Are worries about the security of your bank’s data stopping you from considering SaaS delivery of core banking services? Do you feel it’s not worth the ‘risk’ even though the benefits, especially in regards to reduced cost and improved business agility are well proven? As CTO in a company that hosts ‘Banking Software as a Service’, it’s my job to consider and respond to all the perceived negatives of our B-SaaS™ offering and would ask you to consider the following points.
It’s human nature to avoid risk. In our decision making process, many of us consider different scenarios, evaluate risk versus rewards or benefits and then make a judgment call as to how much of risk is appropriate for a certain reward. So in the end, it boils down to balancing the risk and reward and this applies to any rational decision - be it our personal lives or matters related to business.
With this as the background, let’s try to analyse the number 1 perceived risk of a SaaS offering - data security; This is of course the most significant risk that a bank gets exposed to with SaaS. Data flows through the internet, is stored in a location that is physically away from the bank and the bank cannot really control who gets access to its secure data.
To put this in perspective, let us take an example. Say you got some money; what would you normally do. Probably spend some and put the rest in your bank. It’s your money and you find it alright to leave it with a bank. The reason is, we know that it’s safe, probably also earns interest and most importantly, the bank knows how to safeguard my money better than I do (hopefully and in most cases!). The same money is available to you whenever you need it. You also trust the systems so much that you are fairly sure that your money cannot be withdrawn by someone else - thanks to the authentication mechanisms in place.
This ‘money’ security works - so what’s the big deal with data security?
Firstly, sensitive data of the clients, their personal identities and such others should be secured. Information related to products and pricing are equally sensitive. Last but not the least, the bank's strategic initiatives and goals, control measures and other operational procedures also need to be protected. If in the unfortunate case of a data breach, banks stand to lose a lot – most importantly credibility and that trust factor with their clients which in turn can lead to huge losses in business and revenues.
Thankfully, these fears need not deter a bank from ruling out SaaS. Technology today is well advanced to ensure mechanisms that secure data while being transferred. Complex authentication mechanisms and cryptographic techniques ensure data on the move is not easy to be hacked and deciphered. Data hosted on a public cloud is just as safe (if not safer) than that hosted on a private cloud or in-house on stack servers.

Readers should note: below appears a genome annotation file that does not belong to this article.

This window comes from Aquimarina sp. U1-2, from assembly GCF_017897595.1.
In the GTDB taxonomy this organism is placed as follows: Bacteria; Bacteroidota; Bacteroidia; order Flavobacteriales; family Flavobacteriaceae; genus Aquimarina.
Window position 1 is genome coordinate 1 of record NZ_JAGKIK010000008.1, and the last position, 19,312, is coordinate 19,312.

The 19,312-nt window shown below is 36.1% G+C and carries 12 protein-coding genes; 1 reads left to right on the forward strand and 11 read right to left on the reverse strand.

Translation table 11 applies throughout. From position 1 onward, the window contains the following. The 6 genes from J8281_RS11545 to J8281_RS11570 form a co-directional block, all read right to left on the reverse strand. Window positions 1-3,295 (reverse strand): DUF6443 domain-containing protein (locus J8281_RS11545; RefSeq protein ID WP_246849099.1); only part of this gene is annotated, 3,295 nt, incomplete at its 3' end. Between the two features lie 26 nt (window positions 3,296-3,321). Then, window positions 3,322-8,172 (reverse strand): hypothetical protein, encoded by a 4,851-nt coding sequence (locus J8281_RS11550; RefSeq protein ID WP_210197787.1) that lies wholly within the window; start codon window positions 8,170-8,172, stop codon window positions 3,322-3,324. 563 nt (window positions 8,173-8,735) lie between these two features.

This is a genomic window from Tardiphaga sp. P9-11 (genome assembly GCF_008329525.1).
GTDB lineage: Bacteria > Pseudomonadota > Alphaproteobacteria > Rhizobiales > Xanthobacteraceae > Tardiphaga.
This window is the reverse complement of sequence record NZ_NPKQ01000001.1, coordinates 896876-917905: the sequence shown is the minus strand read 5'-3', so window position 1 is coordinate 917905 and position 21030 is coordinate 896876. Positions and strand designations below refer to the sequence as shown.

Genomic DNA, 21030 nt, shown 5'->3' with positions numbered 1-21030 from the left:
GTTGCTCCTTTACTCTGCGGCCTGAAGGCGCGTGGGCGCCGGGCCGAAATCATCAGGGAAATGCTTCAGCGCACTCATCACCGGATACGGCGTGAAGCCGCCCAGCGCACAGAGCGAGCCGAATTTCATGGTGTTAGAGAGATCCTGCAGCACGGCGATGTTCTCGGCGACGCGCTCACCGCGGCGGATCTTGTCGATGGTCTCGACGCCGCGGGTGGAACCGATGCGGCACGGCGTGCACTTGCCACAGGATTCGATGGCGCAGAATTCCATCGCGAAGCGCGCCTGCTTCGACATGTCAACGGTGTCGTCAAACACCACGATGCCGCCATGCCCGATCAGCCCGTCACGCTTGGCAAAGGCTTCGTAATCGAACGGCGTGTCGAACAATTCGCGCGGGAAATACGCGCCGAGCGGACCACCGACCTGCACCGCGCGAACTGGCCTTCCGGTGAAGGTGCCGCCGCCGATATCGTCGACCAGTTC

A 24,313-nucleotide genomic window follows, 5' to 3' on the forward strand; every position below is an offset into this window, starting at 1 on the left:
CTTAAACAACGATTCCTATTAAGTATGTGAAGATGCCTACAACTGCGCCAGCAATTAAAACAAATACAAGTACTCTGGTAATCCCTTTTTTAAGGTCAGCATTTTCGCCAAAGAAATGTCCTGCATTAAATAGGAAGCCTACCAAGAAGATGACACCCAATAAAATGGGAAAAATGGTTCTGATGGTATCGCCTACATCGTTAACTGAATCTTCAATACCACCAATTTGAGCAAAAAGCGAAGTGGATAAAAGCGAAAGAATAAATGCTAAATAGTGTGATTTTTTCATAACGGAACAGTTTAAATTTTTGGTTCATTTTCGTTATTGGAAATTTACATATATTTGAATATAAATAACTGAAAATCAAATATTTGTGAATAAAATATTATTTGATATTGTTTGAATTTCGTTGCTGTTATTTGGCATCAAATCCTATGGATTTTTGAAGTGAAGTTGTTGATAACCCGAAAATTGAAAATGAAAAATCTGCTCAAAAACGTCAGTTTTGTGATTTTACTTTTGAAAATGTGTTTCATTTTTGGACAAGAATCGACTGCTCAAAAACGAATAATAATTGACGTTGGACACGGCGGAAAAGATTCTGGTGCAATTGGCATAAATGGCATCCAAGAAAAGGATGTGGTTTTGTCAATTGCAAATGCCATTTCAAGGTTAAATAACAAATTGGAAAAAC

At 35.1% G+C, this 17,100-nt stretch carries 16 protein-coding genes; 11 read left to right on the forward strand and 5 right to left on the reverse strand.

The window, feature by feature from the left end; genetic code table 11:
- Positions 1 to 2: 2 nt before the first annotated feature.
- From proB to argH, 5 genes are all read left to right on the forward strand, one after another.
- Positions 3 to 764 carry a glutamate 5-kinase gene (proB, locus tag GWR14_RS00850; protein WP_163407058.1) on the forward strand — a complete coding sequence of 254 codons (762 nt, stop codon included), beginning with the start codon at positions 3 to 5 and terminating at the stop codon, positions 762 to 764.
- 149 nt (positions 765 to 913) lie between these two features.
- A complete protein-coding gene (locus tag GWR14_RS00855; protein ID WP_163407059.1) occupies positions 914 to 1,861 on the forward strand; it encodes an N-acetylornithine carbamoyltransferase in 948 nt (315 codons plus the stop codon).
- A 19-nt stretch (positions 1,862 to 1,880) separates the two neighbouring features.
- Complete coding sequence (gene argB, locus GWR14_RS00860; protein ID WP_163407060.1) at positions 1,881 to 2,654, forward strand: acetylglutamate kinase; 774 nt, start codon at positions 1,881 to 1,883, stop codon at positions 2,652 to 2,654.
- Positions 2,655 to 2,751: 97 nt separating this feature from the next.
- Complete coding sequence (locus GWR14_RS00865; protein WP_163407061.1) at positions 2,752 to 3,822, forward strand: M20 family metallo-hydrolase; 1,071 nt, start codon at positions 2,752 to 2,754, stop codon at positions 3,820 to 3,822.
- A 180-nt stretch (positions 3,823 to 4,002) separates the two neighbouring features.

As far as data storage is concerned, a number of preventive measures can be implemented to avoid any data leakage. With a credible service provider, periodic security reviews or audits, third party assessment and certification, implementing ISO standards for managing information security are some of the easy means by which data can be secured in a SaaS scenario.
Having an information inventory with the appropriate risk measure associated with each item on the inventory list can help get a good grip on the information loss risk that a bank deals with from a SaaS point of view.
The other significant risk in a SaaS offering is that of integration. Typically systems that are on-premise have to exchange information between systems that are on SaaS. Apart from the usual complexities of integrating two systems, integration with a SaaS application poses additional challenges of dedicated bandwidth and security. Banks have to ensure that the SaaS application they choose has standardized ways of integrating that can co-exist with the other applications within the bank.
SaaS applications are getting smarter by the day. They allow a reasonable amount of customization to suit your needs without any intervention from the provider. The costs are extremely predictable and controllable. All the upgrades are automatically included and most importantly, the bank can focus on their core business with minimal diversion on IT systems.
Overall banks can reap significant benefits from a SaaS system without compromising on any security risks by acknowledging, assessing and effectively managing them, just as you do with any aspect of your life or business.
Sunay brings over 17 years of experience developing IT products for the banking industry into IDEALINVENT. He cut his teeth as a product designer and developer before moving into product implementation and delivery management. Notable achievements include being a key member of the first ever Indian led complete system replacements in one of the largest corporate banks in Japan and has been instrumental in several project implementations of varying complexities in Western Europe including a Payments and Core implementation in a leading Swiss bank.